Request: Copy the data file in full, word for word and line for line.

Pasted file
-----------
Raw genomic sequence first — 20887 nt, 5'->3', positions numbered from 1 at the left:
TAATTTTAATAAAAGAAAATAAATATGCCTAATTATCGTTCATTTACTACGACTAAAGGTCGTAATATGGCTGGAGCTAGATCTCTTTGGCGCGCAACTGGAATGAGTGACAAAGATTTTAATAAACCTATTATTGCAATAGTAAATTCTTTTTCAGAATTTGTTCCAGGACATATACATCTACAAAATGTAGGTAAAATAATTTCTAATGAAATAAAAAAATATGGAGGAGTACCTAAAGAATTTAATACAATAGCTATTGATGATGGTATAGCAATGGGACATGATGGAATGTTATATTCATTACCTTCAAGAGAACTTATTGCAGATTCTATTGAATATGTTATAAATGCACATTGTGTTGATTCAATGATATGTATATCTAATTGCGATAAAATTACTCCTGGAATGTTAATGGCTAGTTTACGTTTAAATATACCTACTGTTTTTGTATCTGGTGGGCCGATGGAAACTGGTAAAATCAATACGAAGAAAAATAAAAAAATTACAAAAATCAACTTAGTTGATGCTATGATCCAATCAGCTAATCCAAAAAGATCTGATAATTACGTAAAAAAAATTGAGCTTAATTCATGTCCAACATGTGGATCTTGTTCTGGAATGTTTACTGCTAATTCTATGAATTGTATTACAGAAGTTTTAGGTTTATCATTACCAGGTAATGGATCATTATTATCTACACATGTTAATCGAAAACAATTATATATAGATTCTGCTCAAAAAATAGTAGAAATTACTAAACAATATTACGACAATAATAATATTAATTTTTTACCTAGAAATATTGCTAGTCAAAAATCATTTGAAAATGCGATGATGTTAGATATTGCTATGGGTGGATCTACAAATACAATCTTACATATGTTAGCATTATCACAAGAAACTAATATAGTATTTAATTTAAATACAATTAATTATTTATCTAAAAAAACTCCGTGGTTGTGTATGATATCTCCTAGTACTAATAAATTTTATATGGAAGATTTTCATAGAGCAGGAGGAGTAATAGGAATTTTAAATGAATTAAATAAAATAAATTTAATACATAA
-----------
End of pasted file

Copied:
Raw genomic sequence first — 20887 nt, 5'->3', positions numbered from 1 at the left:
TAATTTTAATAAAAGAAAATAAATATGCCTAATTATCGTTCATTTACTACGACTAAAGGTCGTAATATGGCTGGAGCTAGATCTCTTTGGCGCGCAACTGGAATGAGTGACAAAGATTTTAATAAACCTATTATTGCAATAGTAAATTCTTTTTCAGAATTTGTTCCAGGACATATACATCTACAAAATGTAGGTAAAATAATTTCTAATGAAATAAAAAAATATGGAGGAGTACCTAAAGAATTTAATACAATAGCTATTGATGATGGTATAGCAATGGGACATGATGGAATGTTATATTCATTACCTTCAAGAGAACTTATTGCAGATTCTATTGAATATGTTATAAATGCACATTGTGTTGATTCAATGATATGTATATCTAATTGCGATAAAATTACTCCTGGAATGTTAATGGCTAGTTTACGTTTAAATATACCTACTGTTTTTGTATCTGGTGGGCCGATGGAAACTGGTAAAATCAATACGAAGAAAAATAAAAAAATTACAAAAATCAACTTAGTTGATGCTATGATCCAATCAGCTAATCCAAAAAGATCTGATAATTACGTAAAAAAAATTGAGCTTAATTCATGTCCAACATGTGGATCTTGTTCTGGAATGTTTACTGCTAATTCTATGAATTGTATTACAGAAGTTTTAGGTTTATCATTACCAGGTAATGGATCATTATTATCTACACATGTTAATCGAAAACAATTATATATAGATTCTGCTCAAAAAATAGTAGAAATTACTAAACAATATTACGACAATAATAATATTAATTTTTTACCTAGAAATATTGCTAGTCAAAAATCATTTGAAAATGCGATGATGTTAGATATTGCTATGGGTGGATCTACAAATACAATCTTACATATGTTAGCATTATCACAAGAAACTAATATAGTATTTAATTTAAATACAATTAATTATTTATCTAAAAAAACTCCGTGGTTGTGTATGATATCTCCTAGTACTAATAAATTTTATATGGAAGATTTTCATAGAGCAGGAGGAGTAATAGGAATTTTAAATGAATTAAATAAAATAAATTTAATACATAA